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Historic Flagstaff snowfall could help lessen drought, expert says

A car drives down Route 66 in Flagstaff, Arizona, on Thursday, Feb. 21, 2019. Schools across northern Arizona canceled classes and some government offices decided to close amid a winter storm that's expected to dump heavy snow in the region. (AP Photo/Felicia Fonseca)

PHOENIX — The snow swallowing Flagstaff did so with a force that impressed weather experts, even though they had predicted it would.

The hard, relentless 40.8-inch snowfall set a single-day record for the city, besting a 104-year-old mark.

“This is an historic event,” Arizona State University climatologist Randy Cerveny told KTAR News 92.3 FM on Friday.

“We’re looking at stats here that maybe old-timers from 30, 40, 50 years ago might remember, but in recent years we haven’t seen anything quite like this,” Cerveny said.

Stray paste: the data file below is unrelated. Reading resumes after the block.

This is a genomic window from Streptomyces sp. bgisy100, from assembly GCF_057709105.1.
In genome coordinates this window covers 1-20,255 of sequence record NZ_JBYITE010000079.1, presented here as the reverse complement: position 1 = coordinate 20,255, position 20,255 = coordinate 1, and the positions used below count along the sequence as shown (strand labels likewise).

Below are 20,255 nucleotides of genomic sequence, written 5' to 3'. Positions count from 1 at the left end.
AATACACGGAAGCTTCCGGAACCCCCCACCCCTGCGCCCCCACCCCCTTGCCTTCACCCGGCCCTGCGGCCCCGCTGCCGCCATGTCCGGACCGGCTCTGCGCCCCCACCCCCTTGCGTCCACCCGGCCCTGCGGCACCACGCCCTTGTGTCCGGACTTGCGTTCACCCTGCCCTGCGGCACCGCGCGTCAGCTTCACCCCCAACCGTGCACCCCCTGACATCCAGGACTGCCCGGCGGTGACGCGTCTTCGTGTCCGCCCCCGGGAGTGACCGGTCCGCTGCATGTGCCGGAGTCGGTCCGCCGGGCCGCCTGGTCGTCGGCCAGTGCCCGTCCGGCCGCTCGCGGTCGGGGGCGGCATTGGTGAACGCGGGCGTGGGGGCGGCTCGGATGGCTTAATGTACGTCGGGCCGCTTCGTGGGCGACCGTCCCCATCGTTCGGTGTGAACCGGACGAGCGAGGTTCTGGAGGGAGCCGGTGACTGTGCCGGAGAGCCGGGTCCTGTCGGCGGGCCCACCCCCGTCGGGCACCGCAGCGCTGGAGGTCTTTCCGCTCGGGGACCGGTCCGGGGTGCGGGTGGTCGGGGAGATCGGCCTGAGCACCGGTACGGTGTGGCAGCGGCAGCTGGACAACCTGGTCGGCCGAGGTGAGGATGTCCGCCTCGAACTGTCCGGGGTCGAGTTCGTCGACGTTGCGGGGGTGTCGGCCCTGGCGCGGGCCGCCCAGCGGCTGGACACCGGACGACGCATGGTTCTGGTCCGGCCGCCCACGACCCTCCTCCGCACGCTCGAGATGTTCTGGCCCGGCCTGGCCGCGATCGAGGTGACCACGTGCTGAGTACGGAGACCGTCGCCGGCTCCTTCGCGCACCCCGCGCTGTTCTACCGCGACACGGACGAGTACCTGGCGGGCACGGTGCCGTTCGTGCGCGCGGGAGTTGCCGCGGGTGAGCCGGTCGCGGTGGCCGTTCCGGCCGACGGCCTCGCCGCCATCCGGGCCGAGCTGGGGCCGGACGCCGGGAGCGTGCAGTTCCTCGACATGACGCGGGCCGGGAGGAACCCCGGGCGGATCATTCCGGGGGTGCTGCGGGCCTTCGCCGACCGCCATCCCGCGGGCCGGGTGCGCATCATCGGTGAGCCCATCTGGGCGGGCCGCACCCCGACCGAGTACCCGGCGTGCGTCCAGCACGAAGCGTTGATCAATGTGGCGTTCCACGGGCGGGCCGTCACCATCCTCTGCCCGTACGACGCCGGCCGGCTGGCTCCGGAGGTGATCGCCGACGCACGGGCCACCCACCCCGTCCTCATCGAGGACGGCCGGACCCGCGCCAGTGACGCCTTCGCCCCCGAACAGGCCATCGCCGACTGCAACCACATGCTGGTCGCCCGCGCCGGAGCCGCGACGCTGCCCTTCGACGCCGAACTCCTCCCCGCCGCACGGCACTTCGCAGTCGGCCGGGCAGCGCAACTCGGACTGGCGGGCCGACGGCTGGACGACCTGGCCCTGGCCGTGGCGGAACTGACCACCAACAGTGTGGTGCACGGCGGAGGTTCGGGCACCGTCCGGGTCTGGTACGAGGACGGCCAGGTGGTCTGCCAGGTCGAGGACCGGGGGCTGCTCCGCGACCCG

By early Friday, 39 inches were on the ground.

“We saw this coming a long way out,” meteorologist Brian Klimowski of the National Weather Service said from the Flagstaff bureau.

Snow began falling Wednesday but really piled it on the city the next day.

Cerveny said the weather system known as El Nino played a big part in the snowstorm and the steady rain that hit the Valley.

“This just happens to be the mother of all those storms that we’ve had so far,” he said.

The Valley has received more than 8 inches of rain since October.

“Normally we would only have about 3 1/2 [inches]. We are doing very well this El Nino winter.”

Cerveny said the snow was what was needed to break up a drought.

Summer rains tend to quickly run off.

“The nice thing about snow is it sits there, slowly melts and it fills the reservoirs.

“This is the exact best scenario we could have for making a very serious dent in our drought,” he said.

KTAR News 92.3 FM’s Jim Cross contributed to this report.

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